Tuesday, September 22, 2009

To Serve Them All My Days

My views of British primary and secondary education are probably a little off. Like many of my peers I watched Pink Floyd's the Wall a few too many times and had it in my head that all the teachers were like the "Stand still laddie" guy in this clip from the movie. Thanks to my infatuation with the Victorian period, I'd gotten the sense that the public (private in the American sense) schools were factories for creating the foot soldiers of empire.

While Floyd made have overstated the case, the imperial duty awaiting the students is central to R.F. Delderfields To Serve Them All My Days. The main character, David Howlett-Jones, is invalided out of the British Army in the later years of World War One. As part of his recovery, he is sent to a small rural school to serve as a teacher. While he has little formal training, he has a background in history and soon finds himself deeply engaged in the role and in his students lives. He also finds himself at odds with some of his colleagues. David finds himself at odds with a jingoistic fellow teacher, who is all for the war, despite not serving himself. Some of the more conservative elements in the school also oppose his methods of teaching, which many label Bolshevik.

As in his other work, Delderfield takes his time in telling his story. His chapters are filled with details and asides although the various plots including David's romance, marriage and eventual parenthood. As time passes, he becomes more and more senior at the school and becomes a central figure to the community.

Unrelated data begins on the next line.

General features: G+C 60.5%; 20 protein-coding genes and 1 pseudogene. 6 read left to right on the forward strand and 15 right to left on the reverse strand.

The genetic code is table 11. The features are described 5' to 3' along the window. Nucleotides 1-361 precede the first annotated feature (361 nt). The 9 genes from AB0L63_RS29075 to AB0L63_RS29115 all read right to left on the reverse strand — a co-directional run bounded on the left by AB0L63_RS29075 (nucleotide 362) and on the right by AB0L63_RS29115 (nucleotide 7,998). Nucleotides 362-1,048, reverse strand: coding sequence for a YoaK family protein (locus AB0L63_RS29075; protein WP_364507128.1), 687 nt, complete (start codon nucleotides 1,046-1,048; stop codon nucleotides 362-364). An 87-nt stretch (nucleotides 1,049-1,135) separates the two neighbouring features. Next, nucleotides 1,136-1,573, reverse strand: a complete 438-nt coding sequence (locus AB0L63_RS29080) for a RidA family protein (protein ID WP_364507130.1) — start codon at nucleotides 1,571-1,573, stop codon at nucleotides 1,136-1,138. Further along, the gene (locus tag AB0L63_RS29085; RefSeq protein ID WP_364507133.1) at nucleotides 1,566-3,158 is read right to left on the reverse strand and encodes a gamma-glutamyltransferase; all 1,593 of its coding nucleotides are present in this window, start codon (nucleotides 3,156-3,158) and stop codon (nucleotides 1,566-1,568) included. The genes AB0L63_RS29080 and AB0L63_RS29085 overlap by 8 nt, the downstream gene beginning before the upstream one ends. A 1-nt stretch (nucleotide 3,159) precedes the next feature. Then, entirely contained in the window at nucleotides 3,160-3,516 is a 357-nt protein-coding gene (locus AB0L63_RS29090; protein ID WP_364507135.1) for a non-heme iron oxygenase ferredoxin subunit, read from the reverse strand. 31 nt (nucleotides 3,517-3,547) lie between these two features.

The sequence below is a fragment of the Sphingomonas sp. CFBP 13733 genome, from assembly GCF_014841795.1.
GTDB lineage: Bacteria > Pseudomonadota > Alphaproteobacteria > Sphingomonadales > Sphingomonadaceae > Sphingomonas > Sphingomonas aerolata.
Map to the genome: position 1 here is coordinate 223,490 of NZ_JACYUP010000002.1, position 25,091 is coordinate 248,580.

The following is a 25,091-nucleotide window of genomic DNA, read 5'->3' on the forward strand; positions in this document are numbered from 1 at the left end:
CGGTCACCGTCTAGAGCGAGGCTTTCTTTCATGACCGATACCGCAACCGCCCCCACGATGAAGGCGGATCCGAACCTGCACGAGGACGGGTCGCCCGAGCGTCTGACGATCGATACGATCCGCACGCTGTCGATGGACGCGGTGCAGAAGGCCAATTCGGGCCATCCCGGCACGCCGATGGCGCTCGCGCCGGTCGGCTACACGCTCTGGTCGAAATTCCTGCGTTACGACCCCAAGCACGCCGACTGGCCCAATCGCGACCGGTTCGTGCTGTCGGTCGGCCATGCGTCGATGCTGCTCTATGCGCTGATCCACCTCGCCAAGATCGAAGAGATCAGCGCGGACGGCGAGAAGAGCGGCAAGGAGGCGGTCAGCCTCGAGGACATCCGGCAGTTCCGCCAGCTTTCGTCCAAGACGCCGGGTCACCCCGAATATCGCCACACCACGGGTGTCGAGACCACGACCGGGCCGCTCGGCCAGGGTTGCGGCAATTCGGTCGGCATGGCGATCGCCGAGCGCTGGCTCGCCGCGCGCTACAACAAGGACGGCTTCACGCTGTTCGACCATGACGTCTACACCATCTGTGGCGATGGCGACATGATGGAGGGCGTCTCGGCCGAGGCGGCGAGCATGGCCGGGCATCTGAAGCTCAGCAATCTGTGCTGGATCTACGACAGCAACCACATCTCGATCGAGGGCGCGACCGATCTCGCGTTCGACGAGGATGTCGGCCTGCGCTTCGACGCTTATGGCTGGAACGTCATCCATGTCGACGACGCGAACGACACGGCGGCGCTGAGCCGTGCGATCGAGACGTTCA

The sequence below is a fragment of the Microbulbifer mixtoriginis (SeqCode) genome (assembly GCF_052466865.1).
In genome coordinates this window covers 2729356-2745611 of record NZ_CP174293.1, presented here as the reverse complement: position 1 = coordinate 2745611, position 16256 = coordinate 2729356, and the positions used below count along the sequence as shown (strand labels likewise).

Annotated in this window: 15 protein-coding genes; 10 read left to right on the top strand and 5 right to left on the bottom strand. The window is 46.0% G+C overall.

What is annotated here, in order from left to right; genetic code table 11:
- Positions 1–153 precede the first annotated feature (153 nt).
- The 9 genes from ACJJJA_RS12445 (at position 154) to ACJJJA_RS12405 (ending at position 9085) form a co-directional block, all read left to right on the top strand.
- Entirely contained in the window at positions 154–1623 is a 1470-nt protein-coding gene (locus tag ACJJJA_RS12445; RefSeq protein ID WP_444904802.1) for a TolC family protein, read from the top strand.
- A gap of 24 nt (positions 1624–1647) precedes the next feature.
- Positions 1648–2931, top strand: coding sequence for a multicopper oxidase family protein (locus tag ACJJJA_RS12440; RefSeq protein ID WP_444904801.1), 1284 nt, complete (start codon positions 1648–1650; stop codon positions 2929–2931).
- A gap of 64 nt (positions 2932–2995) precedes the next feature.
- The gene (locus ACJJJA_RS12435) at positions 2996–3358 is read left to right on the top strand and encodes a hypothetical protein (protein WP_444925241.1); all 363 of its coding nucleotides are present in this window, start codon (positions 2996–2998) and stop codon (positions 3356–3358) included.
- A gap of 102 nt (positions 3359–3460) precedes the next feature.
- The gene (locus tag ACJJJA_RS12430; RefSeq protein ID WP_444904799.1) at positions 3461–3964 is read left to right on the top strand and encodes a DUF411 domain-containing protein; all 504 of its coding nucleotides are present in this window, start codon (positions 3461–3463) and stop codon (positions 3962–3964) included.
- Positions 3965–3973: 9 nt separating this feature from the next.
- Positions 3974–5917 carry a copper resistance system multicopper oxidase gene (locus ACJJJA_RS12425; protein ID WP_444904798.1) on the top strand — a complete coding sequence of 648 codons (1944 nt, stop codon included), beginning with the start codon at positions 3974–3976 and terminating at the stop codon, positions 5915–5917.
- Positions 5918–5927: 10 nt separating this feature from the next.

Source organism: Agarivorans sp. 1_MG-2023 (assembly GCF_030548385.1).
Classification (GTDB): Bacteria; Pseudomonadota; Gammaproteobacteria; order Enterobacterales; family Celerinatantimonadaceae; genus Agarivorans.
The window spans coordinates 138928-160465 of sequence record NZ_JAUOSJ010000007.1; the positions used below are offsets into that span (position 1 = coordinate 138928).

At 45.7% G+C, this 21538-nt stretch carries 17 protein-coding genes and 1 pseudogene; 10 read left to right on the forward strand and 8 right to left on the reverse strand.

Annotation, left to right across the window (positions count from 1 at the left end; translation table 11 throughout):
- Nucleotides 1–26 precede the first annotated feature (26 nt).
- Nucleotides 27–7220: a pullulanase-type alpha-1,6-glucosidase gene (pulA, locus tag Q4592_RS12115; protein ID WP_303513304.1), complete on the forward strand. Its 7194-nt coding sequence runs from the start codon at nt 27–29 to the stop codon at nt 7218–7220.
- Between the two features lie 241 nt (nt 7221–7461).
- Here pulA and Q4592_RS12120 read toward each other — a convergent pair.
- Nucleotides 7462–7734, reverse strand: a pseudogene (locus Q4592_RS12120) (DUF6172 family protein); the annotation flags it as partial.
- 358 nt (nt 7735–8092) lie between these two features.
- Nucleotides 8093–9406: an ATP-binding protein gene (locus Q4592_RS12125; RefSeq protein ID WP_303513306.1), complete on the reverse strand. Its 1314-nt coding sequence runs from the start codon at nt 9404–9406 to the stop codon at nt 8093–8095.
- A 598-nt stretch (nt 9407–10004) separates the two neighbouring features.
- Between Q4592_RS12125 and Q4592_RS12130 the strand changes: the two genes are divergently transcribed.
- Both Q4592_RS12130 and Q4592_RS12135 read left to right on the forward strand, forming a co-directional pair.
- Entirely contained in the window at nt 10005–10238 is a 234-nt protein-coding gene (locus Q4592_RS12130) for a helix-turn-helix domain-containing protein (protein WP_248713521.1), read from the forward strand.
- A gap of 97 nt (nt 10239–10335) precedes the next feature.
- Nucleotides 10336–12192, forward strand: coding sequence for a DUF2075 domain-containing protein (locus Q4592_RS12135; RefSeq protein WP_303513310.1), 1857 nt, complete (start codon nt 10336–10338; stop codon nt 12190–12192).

Hanging over the later half of the book is the coming of the Second World War. The school is haunted by the large number of dead alumni from the first war and the threat of new losses becomes nearly unbearable. It is David's quiet dignity that keeps it from becoming maudlin. The book concludes with an act that closes the circle opened at the book's start.

So many books today are written for the short reading blocks. In thrillers in particular, the chapters are usually only 10 or 15 pages, just the right amount for your subway ride. This book is meant for longer, committed reading times where you can really sink into the book.

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